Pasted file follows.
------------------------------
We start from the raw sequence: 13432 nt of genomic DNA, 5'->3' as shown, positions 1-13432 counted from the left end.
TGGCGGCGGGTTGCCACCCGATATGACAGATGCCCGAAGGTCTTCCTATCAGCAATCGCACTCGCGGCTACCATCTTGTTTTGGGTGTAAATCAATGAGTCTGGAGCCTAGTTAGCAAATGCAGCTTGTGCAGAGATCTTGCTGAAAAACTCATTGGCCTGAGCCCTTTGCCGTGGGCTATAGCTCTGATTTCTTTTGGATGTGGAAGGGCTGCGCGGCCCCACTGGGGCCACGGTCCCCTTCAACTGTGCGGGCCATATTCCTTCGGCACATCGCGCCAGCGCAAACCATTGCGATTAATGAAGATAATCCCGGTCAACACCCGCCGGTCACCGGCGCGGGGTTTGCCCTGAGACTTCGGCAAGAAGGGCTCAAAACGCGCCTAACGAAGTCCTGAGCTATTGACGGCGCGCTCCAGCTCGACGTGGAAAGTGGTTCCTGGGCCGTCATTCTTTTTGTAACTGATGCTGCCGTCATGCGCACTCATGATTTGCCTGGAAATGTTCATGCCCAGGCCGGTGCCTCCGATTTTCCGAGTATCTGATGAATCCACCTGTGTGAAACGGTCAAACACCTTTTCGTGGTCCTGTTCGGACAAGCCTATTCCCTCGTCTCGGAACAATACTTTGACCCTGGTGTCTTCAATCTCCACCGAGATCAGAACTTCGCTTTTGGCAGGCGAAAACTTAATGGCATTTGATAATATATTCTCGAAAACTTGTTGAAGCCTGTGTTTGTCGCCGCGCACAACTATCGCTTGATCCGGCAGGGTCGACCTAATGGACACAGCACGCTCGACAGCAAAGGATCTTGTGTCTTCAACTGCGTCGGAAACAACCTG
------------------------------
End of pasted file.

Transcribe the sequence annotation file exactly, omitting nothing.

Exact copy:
We start from the raw sequence: 13432 nt of genomic DNA, 5'->3' as shown, positions 1-13432 counted from the left end.
TGGCGGCGGGTTGCCACCCGATATGACAGATGCCCGAAGGTCTTCCTATCAGCAATCGCACTCGCGGCTACCATCTTGTTTTGGGTGTAAATCAATGAGTCTGGAGCCTAGTTAGCAAATGCAGCTTGTGCAGAGATCTTGCTGAAAAACTCATTGGCCTGAGCCCTTTGCCGTGGGCTATAGCTCTGATTTCTTTTGGATGTGGAAGGGCTGCGCGGCCCCACTGGGGCCACGGTCCCCTTCAACTGTGCGGGCCATATTCCTTCGGCACATCGCGCCAGCGCAAACCATTGCGATTAATGAAGATAATCCCGGTCAACACCCGCCGGTCACCGGCGCGGGGTTTGCCCTGAGACTTCGGCAAGAAGGGCTCAAAACGCGCCTAACGAAGTCCTGAGCTATTGACGGCGCGCTCCAGCTCGACGTGGAAAGTGGTTCCTGGGCCGTCATTCTTTTTGTAACTGATGCTGCCGTCATGCGCACTCATGATTTGCCTGGAAATGTTCATGCCCAGGCCGGTGCCTCCGATTTTCCGAGTATCTGATGAATCCACCTGTGTGAAACGGTCAAACACCTTTTCGTGGTCCTGTTCGGACAAGCCTATTCCCTCGTCTCGGAACAATACTTTGACCCTGGTGTCTTCAATCTCCACCGAGATCAGAACTTCGCTTTTGGCAGGCGAAAACTTAATGGCATTTGATAATATATTCTCGAAAACTTGTTGAAGCCTGTGTTTGTCGCCGCGCACAACTATCGCTTGATCCGGCAGGGTCGACCTAATGGACACAGCACGCTCGACAGCAAAGGATCTTGTGTCTTCAACTGCGTCGGAAACAACCTG